Getting to Know the Stars with Eric Lagadic

Getting to Know the Stars with Eric Lagadic

This summer, every Friday, we'll be back to the stars, the grand return of our cosmic camps!

And the beginning of this news Interstellar Epic SeriesIt is only natural that we return to the basics. For thousands of years, humans have gazed in awe at the starry sky, hoping to find answers to their existential questions there. Observational instruments have improved, knowledge has improved, but the fascination remains. Astrophysicist Eric Lagadic recounts this saga in a beautiful book, “Cosmic Odyssey – An Intimate History of the Stars” by Ed Sewell (2023)His story combines the history of science, modern discoveries, and the personal memories of an enthusiastic astrophysicist who surveyed the planet to get closer to the stars. He went to where the world's most powerful telescopes were, from Chile to Hawaii to Senegal.

The earth is square

54 minutes

Stardust specialist, Eric Lagadic He fell into the cosmic potion cauldron while taking a course in nuclear physics at the University of Brest. He left to study in Nice where he now lives, stationed at the Observatory of the Côte d'Azur.

His nickname “Lagadec” means “big eye, good eye” in Breton, and Eric likes to say he is “destined”!

Auxiliary telescopes say "Pacman" Captured by Eric Lagadic at Cerro Paranal Observatory in Chile.
Auxiliary telescopes known as “Backman” taken by Eric Lagadic at the Cerro Paranal Observatory in Chile.

– Eric Lagadic

His first book takes us on a journey from Ursa Major to Betelgeuse, via the asteroid Polymelus, the Fried Egg Nebula, and the Andromeda Galaxy. To tell us about the great scientific discoveries he has witnessed, he weaves together personal memories and secrets of exploration. Eric Lagadec takes us by the hand as he leads us through the history of the birth of galaxies, planets, and other stars: a grand journey in our world and his!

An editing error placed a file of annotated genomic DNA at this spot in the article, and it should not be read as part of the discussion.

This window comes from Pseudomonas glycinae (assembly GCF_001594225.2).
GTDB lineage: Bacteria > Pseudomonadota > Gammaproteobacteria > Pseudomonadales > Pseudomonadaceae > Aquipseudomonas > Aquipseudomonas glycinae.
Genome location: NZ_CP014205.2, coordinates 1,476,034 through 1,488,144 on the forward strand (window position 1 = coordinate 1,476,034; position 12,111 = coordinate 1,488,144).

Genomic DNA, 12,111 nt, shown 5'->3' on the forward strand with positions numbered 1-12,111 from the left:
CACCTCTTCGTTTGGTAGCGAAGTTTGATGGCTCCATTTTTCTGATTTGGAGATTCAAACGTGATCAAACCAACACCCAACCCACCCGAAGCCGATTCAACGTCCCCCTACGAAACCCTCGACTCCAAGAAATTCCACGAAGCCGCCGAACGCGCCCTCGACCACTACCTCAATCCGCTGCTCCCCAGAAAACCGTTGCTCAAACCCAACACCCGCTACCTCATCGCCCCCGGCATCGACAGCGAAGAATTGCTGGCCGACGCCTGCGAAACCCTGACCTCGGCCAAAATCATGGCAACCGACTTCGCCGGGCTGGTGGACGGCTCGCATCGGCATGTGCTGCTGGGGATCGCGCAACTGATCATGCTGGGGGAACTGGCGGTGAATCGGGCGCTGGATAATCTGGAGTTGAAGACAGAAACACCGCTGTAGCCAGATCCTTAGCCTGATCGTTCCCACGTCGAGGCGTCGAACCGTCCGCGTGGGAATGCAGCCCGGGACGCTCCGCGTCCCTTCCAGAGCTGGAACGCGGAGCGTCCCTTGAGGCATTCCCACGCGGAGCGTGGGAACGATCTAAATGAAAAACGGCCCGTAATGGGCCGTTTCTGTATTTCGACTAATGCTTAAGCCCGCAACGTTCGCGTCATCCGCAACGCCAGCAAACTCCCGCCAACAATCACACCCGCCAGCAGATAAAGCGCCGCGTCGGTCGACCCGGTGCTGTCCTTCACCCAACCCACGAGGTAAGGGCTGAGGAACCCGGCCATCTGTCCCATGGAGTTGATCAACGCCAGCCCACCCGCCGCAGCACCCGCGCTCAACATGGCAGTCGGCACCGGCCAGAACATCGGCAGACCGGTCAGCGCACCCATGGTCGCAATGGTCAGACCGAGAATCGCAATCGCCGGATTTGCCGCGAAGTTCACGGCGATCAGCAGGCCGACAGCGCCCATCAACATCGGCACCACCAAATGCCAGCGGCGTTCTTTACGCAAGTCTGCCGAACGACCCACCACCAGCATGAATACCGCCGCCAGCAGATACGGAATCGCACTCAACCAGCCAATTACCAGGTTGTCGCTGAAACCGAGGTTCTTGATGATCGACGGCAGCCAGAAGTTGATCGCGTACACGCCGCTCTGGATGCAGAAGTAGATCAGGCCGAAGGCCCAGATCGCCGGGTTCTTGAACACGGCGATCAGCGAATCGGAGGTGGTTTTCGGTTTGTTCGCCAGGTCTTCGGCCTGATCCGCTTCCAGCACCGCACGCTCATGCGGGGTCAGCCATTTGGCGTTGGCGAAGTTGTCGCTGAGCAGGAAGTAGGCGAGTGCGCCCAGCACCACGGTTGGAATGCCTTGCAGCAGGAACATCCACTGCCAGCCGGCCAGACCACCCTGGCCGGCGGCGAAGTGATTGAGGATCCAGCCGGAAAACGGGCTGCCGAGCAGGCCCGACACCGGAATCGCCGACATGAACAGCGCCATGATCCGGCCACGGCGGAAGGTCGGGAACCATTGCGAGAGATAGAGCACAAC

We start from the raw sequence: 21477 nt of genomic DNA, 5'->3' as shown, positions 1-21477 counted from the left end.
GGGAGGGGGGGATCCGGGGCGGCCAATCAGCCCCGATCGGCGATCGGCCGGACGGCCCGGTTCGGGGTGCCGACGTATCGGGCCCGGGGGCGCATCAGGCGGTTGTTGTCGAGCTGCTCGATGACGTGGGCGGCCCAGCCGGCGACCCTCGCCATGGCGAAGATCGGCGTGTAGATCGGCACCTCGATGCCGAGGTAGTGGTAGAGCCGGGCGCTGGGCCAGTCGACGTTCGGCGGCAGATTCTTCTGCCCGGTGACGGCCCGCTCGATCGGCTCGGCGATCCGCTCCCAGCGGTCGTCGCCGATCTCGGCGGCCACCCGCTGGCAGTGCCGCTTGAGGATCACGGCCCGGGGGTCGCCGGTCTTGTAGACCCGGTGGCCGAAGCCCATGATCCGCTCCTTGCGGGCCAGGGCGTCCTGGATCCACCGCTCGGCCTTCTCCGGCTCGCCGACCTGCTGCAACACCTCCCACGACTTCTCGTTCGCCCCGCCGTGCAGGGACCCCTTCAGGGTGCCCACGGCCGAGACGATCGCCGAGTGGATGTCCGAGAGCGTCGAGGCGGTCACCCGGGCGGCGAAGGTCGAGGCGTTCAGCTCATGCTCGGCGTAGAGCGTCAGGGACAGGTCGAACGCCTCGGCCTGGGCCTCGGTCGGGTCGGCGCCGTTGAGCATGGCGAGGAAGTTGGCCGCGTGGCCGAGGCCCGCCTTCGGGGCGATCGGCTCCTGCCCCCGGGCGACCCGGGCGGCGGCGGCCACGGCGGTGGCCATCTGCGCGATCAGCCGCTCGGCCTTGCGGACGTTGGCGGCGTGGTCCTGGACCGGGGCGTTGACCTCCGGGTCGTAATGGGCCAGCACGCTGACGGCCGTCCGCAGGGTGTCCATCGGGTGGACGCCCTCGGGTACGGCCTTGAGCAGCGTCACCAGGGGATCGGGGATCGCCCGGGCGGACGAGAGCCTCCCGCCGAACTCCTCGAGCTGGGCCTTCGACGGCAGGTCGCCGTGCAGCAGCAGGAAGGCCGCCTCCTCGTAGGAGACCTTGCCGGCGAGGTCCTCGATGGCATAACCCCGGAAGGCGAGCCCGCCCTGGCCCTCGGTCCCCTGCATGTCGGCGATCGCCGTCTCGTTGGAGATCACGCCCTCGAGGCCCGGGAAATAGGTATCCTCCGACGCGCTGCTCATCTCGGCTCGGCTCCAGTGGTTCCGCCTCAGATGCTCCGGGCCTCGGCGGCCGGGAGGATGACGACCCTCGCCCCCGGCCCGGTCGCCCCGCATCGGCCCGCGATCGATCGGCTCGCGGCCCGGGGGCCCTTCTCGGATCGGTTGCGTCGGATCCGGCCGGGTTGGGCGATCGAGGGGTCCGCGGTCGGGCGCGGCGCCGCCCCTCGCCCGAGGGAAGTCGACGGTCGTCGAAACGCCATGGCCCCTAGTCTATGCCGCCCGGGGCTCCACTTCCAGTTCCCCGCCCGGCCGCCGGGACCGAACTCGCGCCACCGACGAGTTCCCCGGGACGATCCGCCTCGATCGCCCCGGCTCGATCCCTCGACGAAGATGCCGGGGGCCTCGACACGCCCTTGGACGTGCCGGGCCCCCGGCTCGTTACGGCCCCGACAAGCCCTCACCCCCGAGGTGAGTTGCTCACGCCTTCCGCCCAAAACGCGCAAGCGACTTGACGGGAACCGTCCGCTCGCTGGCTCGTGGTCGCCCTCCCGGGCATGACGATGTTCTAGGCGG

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Mount Darry, where it all began…

At the age of 21, Eric Lagadec observed the stars for the first time through a telescope, surrounded by his friends, in Mont d’Are in his native Brittany. Astronomy makes it possible to go to places that are difficult to reach, very isolated from cities and the light pollution they generate. Since then, he has discovered exceptional places that few people have the opportunity to visit. It is an opportunity. According to him, knowledge is multicultural and every people has a role to play in scientific exploration.

exceptional discoveries

Three years after defending his dissertation, Eric Lagadic will have access to what he describes as The Holy Grail of Astronomy : The giant Chilean telescopes near the Atacama Desert. On this occasion he took his first image of the Milky Way. (We find it in the middle of the book, Figures 5 and 6)

He then returned to Manchester for two years, trying to make sense of what he had observed. The star IRAS 17163-3907 became his new obsession, and he and a colleague nicknamed it the Fried Egg Nebula. Through experience and observations, they realized that they were facing an extremely rare star that shines as brightly as 500,000 suns. It is a yellow giant, and there are only four or five of them in the galaxy.

“To infinity…

But not further!” is the title of the show he performs on stage with comedian Guillaume Maurice, Starting with the famous quote attributed to Albert Einstein: “Two things are infinite: the universe and human stupidity. But as for the universe, I have not yet acquired absolute certainty.” A great opportunity to learn more about the universe while laughing out loud. Find all the information and upcoming dates here.

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